We have also seen in recent years the attempted hijacking of Armed forces day (whatever you think of it) in Glasgow by loyalist types who seem to forget that all the people of these Islands fought in Britain’s wars and not just their little tribe. To me patriotism isn’t about unquestioning, brain dead loyalty or the sort of unhealthy hero worship of the military which sees any legitimate questions about their role as tantamount to treason. I find the whole mind-set baffling. I knew an Orange man from a poor scheme in the east of Glasgow who voted Tory and based this purely on the Party’s strong unionist principles and tough position on battling the IRA. His beliefs totally clouded his judgement on most of the big issues of the day. They were the prism through which he viewed the world and seemed to strip him of any ability to reason or argue a point logically. Everything was very black and white, us and them to him.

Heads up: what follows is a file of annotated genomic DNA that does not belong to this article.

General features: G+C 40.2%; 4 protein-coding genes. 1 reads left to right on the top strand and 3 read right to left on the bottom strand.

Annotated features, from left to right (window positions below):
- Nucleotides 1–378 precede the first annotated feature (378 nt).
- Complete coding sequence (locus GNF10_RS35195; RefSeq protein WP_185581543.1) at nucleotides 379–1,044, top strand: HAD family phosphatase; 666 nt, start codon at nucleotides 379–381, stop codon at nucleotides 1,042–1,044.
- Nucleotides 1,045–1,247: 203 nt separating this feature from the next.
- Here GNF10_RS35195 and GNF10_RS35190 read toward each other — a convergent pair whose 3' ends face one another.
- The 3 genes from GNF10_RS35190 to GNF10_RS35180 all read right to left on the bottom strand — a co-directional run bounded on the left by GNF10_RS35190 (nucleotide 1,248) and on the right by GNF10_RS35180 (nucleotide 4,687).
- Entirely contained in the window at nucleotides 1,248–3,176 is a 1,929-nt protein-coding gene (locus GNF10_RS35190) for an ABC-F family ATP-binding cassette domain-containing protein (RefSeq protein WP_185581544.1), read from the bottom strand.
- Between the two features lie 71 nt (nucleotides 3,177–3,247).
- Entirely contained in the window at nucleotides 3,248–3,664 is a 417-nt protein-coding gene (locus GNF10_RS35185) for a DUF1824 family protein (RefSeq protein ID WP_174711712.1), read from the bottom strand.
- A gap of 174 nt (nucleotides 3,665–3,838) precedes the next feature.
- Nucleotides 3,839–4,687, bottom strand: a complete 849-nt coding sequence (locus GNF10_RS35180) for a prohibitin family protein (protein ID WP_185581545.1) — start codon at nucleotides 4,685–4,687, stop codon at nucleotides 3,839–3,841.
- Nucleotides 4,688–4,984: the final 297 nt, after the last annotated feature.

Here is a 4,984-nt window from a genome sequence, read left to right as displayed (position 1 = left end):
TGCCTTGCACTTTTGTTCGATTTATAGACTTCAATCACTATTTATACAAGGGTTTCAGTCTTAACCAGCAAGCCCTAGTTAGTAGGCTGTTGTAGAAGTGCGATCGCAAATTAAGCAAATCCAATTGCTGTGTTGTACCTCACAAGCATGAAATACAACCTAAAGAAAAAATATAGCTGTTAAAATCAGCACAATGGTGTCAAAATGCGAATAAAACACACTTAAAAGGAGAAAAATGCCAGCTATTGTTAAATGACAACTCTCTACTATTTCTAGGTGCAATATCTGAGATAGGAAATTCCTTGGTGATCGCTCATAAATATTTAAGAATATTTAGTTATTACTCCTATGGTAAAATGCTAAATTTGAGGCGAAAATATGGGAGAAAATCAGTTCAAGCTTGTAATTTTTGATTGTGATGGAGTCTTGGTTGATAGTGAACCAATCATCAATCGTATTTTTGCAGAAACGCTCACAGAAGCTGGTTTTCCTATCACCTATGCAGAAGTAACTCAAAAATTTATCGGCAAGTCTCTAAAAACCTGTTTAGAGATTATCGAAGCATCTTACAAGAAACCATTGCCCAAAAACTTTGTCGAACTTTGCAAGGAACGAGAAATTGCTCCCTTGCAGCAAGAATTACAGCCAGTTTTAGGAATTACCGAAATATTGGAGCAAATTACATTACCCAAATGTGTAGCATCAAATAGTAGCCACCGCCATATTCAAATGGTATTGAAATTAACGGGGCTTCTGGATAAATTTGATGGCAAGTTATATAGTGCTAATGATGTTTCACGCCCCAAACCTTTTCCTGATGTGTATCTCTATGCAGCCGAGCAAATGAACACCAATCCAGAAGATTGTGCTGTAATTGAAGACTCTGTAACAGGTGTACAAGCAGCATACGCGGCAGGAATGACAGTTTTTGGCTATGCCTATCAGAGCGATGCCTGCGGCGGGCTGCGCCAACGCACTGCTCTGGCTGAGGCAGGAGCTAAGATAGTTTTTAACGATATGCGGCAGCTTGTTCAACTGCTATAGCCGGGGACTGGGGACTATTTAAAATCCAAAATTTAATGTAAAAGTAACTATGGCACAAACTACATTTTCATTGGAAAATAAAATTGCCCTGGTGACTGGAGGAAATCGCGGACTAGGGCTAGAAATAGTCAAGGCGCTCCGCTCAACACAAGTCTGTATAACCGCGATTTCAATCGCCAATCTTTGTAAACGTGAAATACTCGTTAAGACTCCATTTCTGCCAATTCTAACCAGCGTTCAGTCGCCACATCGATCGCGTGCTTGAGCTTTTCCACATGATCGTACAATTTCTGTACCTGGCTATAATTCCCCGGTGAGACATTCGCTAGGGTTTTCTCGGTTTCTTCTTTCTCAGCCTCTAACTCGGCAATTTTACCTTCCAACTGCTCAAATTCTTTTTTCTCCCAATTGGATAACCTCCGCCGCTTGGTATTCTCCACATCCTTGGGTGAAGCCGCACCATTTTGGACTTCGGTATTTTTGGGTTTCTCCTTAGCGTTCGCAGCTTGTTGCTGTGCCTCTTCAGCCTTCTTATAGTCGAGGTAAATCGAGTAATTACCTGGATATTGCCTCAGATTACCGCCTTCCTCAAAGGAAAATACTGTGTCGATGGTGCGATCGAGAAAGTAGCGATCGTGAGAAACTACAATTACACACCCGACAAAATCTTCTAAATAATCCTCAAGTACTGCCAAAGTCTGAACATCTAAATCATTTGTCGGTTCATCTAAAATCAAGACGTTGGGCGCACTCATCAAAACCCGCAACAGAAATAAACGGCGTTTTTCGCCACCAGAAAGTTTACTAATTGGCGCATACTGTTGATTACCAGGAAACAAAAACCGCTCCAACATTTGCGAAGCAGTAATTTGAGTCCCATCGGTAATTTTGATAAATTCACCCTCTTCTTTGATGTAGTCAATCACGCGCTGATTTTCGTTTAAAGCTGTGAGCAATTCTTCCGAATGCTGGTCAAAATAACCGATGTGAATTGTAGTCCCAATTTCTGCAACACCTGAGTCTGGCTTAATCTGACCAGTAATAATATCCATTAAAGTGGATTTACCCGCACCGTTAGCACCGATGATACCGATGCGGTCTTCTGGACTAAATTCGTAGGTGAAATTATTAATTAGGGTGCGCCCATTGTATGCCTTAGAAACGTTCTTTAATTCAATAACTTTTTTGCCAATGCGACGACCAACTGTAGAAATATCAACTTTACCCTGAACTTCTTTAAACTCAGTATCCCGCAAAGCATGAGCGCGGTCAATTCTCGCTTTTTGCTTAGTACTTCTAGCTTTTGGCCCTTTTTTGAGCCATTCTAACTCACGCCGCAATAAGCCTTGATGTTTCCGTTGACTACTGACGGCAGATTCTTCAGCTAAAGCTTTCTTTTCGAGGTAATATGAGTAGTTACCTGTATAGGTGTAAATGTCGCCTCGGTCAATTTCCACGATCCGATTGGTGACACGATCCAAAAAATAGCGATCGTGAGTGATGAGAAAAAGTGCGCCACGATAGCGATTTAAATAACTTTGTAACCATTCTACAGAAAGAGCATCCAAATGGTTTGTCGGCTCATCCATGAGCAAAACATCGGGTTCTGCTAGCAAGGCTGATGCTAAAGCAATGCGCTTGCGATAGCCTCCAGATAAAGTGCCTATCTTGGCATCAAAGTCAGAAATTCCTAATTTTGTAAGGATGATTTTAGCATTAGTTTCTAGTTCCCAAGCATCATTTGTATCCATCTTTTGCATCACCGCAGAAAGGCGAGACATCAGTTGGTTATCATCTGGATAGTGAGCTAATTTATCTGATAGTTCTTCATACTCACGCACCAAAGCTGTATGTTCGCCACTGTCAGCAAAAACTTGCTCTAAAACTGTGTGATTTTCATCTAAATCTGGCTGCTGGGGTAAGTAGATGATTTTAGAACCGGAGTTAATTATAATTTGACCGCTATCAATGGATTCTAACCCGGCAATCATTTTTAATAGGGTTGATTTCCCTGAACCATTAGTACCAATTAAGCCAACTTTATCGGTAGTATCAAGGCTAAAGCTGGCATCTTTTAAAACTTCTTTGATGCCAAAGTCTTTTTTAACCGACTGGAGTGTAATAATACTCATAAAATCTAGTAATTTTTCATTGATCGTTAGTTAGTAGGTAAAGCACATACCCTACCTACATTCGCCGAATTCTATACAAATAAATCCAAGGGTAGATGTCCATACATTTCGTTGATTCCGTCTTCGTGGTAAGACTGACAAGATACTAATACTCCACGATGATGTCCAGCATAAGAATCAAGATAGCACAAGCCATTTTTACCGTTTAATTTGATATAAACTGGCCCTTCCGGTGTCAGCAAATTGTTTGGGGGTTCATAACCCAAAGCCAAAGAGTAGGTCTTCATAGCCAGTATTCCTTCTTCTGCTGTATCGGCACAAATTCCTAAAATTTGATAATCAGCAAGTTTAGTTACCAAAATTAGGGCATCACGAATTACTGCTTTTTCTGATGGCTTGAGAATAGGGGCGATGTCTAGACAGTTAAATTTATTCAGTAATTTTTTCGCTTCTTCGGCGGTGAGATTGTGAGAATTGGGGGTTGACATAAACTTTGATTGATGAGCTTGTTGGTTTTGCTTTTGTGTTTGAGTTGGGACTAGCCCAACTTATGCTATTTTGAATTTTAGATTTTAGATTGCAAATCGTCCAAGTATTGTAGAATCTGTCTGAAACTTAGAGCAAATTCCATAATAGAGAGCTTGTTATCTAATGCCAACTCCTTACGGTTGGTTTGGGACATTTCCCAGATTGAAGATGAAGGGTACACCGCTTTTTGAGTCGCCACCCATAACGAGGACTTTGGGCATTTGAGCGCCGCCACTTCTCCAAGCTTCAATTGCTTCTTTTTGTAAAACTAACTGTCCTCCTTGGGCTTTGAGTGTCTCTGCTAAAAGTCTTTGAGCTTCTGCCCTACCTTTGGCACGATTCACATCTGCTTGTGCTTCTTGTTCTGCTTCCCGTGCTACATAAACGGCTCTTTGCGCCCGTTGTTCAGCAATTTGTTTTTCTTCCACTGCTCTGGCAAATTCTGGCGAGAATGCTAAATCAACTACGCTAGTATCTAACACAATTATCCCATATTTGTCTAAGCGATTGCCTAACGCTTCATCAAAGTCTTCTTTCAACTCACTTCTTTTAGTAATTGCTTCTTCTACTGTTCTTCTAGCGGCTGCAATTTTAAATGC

Like it or not these people share our country with us and we may not agree with much they say or do. They are however decreasing in number as the years pass and Parades which once saw 80,000 people on the streets now struggle to reach 10,000. As people inter-marry and religious observance continues to decline it is not unreasonable to assume the decline in this particularly Scottish sub-culture with also continue. I feel such historical echoes thrive in poverty especially when there is another group to blame for the country’s ills. A prosperous, fairer Scotland would, I feel, hasten their demise. It seems harsh to say I wouldn’t miss them one iota but it is nonetheless true.